In the era of lower for longer, some supermajors have committed themselves to higher risk, longer-tailed development. Royal Dutch Shell (NYSE: RDS-A) (NYSE: RDS-B) closed on its acquisition of BG Group earlier in the year, for example, in large part due to BG's coveted deepwater assets off Brazil. Although BG's deepwater assets will boost Royal Dutch Shell's production for the years to come, they will also require longer lead times and significant capital upfront. The additional requirements could hurt Shell's balance sheet if crude prices stay low.
In contrast, Chevron (NYSE: CVX) is becoming more nimble. Chevron has several capex-heavy projects that will come online over the next few years, and the company is adopting a more flexible growth strategy by focusing on shale production. Chevron's more nimble growth strategy, when combined with its strong balance sheet and competitive cost of production, ensure that the company's best days are ahead of it.
Major projects coming online and a flexible growth strategy
Chevron is suited for the low-energy-price climate because many of its major projects have largely been paid for in terms of cash flow and will come online over the next few years. After tens of billions of dollars of previous investment, Chevron's LNG projects, Gorgon and Wheatstone, will begin ramping up shipments in 2016 and 2017 and will help Chevron achieve 0%-4% production growth in 2016 despite the company's capital expenditure cut and non-core asset divestments. The company expects production to increase for each of the next three years as well.
Chevron's production will also increase because of the company's shorter-cycle, higher-return strategy of investing in shale and tight oil projects, particularly in the Permian Basin, where the company holds 2 million net acres and 9 billion barrels of oil equivalent of potentially recoverable resources. Because of good infrastructure and conducive geology that allows for multiple stacked plays, production in the Permian has skyrocketed over the past five years and has remained strong despite the low WTI prices today.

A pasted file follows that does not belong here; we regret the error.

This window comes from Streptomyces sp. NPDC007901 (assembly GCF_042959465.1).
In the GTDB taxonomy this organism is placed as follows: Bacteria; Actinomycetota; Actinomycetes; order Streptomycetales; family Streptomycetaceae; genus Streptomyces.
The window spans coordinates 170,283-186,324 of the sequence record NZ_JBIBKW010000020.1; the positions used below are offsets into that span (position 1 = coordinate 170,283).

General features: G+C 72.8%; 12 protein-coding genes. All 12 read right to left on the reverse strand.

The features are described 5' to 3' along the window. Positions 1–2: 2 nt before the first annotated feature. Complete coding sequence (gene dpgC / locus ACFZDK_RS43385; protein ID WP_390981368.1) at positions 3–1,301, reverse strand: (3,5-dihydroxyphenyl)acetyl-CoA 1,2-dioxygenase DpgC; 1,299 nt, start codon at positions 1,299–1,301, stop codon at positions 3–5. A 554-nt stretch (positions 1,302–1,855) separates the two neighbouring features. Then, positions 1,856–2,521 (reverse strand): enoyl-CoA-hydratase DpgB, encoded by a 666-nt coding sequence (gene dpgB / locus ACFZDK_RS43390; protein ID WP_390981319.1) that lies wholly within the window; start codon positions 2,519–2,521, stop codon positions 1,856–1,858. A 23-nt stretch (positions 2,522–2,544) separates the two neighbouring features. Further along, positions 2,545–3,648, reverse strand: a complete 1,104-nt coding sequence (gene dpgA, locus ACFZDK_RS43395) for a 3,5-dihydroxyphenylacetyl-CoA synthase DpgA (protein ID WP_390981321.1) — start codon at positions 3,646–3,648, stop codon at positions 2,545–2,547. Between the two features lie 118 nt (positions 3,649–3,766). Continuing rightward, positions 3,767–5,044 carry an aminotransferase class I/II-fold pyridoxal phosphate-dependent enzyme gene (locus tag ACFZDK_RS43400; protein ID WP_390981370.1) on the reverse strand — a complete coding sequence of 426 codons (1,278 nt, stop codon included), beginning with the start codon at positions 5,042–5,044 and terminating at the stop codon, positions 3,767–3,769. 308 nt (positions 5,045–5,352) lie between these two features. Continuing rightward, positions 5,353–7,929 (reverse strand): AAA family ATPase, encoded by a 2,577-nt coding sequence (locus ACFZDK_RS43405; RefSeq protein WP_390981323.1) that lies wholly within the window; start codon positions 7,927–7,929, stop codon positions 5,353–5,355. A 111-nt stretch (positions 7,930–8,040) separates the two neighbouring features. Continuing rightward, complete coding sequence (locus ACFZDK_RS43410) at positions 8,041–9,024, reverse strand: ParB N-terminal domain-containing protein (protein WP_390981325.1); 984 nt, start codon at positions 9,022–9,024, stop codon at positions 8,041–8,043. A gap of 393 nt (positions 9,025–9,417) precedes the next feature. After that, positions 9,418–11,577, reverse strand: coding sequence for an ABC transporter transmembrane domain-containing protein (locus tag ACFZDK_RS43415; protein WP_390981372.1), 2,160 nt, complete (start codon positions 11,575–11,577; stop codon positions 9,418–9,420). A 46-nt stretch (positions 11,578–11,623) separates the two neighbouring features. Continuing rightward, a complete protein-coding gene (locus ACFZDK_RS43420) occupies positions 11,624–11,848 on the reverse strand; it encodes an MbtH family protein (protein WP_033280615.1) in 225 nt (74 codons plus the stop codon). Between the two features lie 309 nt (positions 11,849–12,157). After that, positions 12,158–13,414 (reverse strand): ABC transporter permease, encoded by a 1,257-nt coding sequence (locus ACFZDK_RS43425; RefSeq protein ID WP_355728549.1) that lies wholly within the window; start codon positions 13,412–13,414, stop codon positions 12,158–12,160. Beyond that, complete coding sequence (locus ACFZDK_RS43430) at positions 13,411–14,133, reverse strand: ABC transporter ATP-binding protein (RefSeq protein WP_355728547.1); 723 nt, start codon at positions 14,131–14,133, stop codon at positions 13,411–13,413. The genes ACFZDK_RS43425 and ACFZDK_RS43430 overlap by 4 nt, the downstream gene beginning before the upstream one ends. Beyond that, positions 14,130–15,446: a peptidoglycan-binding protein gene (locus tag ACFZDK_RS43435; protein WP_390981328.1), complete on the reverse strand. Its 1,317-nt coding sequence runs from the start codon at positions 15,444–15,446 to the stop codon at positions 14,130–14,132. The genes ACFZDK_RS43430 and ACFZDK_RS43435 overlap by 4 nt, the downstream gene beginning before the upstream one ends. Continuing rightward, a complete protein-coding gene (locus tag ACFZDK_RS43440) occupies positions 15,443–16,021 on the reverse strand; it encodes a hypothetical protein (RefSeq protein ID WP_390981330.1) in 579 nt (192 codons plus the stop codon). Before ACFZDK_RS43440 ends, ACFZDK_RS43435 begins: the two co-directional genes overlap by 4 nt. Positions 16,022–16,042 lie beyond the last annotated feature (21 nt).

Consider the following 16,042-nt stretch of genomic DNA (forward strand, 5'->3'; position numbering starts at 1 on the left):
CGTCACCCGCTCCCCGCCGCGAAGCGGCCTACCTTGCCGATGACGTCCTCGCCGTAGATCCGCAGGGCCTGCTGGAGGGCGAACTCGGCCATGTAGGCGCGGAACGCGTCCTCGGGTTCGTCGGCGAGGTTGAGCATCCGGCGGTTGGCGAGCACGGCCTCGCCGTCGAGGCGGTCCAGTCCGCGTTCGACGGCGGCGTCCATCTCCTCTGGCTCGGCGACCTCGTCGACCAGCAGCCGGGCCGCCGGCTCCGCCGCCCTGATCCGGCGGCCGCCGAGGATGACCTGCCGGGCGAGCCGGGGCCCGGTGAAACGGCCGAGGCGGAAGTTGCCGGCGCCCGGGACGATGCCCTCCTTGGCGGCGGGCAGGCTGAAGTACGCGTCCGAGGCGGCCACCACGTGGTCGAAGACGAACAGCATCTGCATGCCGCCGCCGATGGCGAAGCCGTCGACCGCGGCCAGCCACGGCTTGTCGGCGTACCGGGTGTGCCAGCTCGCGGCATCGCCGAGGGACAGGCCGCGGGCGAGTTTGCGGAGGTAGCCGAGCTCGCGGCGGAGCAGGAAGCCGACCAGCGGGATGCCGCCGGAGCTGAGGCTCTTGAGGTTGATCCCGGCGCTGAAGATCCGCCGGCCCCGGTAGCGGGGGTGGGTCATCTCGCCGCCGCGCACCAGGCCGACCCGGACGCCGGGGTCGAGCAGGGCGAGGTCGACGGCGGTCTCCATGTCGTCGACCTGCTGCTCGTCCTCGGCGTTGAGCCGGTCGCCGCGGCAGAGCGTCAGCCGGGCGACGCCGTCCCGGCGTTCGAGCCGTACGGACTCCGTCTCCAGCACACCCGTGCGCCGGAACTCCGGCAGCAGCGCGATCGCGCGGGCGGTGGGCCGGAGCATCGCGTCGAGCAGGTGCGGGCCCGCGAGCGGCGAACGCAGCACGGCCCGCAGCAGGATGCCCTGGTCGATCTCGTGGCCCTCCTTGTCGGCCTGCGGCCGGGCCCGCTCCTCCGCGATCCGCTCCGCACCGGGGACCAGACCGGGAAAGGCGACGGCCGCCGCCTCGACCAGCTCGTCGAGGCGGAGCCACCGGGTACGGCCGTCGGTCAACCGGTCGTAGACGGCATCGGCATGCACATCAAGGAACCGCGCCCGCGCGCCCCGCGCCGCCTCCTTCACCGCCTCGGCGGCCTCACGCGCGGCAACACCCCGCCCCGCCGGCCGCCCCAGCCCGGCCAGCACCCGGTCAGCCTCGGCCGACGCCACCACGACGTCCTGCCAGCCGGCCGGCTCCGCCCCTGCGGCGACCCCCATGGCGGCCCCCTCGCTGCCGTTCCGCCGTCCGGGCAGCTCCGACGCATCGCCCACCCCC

Partly because of the strong Permian production, Chevron's shale and tight oil production rose 30% year over year in 2015 and will continue to grow as the company plans to increase its base and short cycle investing from 40% of its total capital and exploratory budget in 2015 to 65% by 2018. The increased shorter-cycle investments in shale and unconventional fields will give Chevron flexibility to ratchet down costs when crude prices decline and to increase production quickly when prices go up. By more aligning its capex with crude prices, Chevron will preserve its balance sheet and better capture the benefits of rising prices.
Strong balance sheet and competitive cost of production
Chevron also has one of the best balance sheets in the industry. Although it reported negative free capital flow of $16 billion in 2015 and is expected to have a negative free cash flow of $15 billion in 2016 (because of the last year of major investment for Gorgon and Wheatstone), analysts expect Chevron to have a debt-to-capitalization ratio of under 30% by the start of 2018, which is considered good by industry standards. In addition, the S&P credit agency has assigned the company a rating of "AA-," one of the top debt ratings in the sector.
Chevron's strong balance sheet keeps the company's cost of capital down and allows the company to ratchet up growth capex to fully capture the benefits of rising prices if needed. The strong balance sheet also allows Chevron to preserve its dividend until crude prices rise.
Fortunately, given its low cost of production, Chevron doesn't need prices to rise that much to ensure that its dividend is sustainable. If Brent prices rebound to $52-$60 per barrel in 2017, Chevron will be cash flow-neutral to positive even with its dividend. Given the improving fundamentals in the industry, with the expected 1.2 million barrels per day in crude demand growth and the expected U.S. crude production decline of around 700,000 barrels per day in 2016, $52 Brent by the end of 2017 isn't unreasonable.
Chevron's best days are still ahead
Because Chevron has a flexible shorter-cycle strategy, low costs of production, and one of the industry's best balance sheets, the company is well positioned for the lower-for-longer environment. With a price-to-book ratio of 1.16 and a dividend yield of 4.5%, Chevron stock offers the ideal combination of growth, value, and a stable dividend.